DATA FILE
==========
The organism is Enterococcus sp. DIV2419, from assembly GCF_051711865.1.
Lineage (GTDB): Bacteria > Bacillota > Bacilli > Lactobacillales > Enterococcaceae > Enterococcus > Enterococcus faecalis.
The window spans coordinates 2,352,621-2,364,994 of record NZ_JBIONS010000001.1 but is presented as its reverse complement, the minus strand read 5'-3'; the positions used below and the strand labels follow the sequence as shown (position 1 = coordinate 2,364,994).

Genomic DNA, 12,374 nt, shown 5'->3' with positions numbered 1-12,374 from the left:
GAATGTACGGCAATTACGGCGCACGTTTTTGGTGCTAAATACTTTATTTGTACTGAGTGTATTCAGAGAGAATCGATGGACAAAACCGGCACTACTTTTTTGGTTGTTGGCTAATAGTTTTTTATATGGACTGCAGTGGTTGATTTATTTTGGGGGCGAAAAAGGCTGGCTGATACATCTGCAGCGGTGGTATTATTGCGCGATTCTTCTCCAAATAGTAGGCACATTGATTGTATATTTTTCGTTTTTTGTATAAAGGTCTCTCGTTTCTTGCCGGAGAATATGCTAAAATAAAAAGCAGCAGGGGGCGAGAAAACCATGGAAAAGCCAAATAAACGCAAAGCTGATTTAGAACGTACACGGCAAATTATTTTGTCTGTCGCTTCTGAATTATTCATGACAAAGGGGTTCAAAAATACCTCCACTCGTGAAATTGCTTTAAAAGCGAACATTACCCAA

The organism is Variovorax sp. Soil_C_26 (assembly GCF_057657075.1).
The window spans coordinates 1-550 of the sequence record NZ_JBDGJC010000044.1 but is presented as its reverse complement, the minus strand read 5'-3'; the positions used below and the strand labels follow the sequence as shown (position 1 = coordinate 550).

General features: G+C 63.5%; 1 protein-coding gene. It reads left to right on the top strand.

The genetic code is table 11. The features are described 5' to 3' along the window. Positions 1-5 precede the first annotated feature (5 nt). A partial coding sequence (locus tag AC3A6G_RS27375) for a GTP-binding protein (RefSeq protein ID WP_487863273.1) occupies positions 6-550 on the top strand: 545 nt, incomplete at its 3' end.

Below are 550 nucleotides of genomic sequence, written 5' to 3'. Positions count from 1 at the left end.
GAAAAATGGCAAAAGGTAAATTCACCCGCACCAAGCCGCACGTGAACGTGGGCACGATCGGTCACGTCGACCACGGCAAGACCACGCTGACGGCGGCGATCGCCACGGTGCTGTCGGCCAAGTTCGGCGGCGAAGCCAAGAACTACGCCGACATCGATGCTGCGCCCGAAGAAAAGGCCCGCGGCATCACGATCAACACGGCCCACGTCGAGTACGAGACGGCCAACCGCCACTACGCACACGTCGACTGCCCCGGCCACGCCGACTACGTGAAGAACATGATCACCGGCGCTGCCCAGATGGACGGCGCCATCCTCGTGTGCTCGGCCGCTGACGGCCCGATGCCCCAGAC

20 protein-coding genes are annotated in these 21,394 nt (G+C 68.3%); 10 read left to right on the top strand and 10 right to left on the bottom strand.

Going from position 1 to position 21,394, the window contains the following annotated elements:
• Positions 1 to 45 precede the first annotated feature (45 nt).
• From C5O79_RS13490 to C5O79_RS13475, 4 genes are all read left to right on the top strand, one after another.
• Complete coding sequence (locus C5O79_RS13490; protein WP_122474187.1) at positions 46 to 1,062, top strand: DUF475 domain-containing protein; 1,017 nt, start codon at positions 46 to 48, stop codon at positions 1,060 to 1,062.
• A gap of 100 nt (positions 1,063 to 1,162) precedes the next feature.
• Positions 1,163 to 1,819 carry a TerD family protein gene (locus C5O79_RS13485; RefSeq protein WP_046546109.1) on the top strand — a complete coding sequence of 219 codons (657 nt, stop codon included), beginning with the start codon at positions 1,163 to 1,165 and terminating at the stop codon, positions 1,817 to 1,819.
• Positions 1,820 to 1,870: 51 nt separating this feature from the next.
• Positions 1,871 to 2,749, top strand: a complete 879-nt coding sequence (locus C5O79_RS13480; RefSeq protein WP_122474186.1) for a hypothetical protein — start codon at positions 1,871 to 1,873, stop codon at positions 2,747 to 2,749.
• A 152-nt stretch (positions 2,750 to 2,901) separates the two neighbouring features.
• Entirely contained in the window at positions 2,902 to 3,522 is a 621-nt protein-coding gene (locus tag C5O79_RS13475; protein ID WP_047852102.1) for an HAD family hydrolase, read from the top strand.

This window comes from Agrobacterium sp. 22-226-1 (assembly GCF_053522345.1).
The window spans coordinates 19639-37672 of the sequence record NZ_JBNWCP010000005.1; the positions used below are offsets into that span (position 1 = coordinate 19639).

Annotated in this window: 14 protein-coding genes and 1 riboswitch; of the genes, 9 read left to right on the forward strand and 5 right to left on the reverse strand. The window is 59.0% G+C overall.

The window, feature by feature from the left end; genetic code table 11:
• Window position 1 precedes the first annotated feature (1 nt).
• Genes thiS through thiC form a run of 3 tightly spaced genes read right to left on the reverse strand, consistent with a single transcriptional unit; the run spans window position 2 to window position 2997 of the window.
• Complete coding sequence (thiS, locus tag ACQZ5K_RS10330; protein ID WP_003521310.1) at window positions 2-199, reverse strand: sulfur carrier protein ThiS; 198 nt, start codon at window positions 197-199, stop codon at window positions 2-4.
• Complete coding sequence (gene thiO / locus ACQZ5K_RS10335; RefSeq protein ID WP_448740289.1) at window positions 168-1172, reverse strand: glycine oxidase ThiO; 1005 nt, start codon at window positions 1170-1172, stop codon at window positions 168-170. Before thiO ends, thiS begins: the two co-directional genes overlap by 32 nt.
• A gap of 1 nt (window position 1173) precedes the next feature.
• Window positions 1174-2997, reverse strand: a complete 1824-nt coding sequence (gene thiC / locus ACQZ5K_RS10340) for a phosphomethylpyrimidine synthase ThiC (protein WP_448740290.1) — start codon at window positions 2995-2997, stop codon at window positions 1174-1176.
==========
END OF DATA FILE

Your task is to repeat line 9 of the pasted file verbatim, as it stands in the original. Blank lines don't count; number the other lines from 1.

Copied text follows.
The genetic code is table 11. The features are described 5' to 3' along the window. Positions 1-5 precede the first annotated feature (5 nt). A partial coding sequence (locus tag AC3A6G_RS27375) for a GTP-binding protein (RefSeq protein ID WP_487863273.1) occupies positions 6-550 on the top strand: 545 nt, incomplete at its 3' end.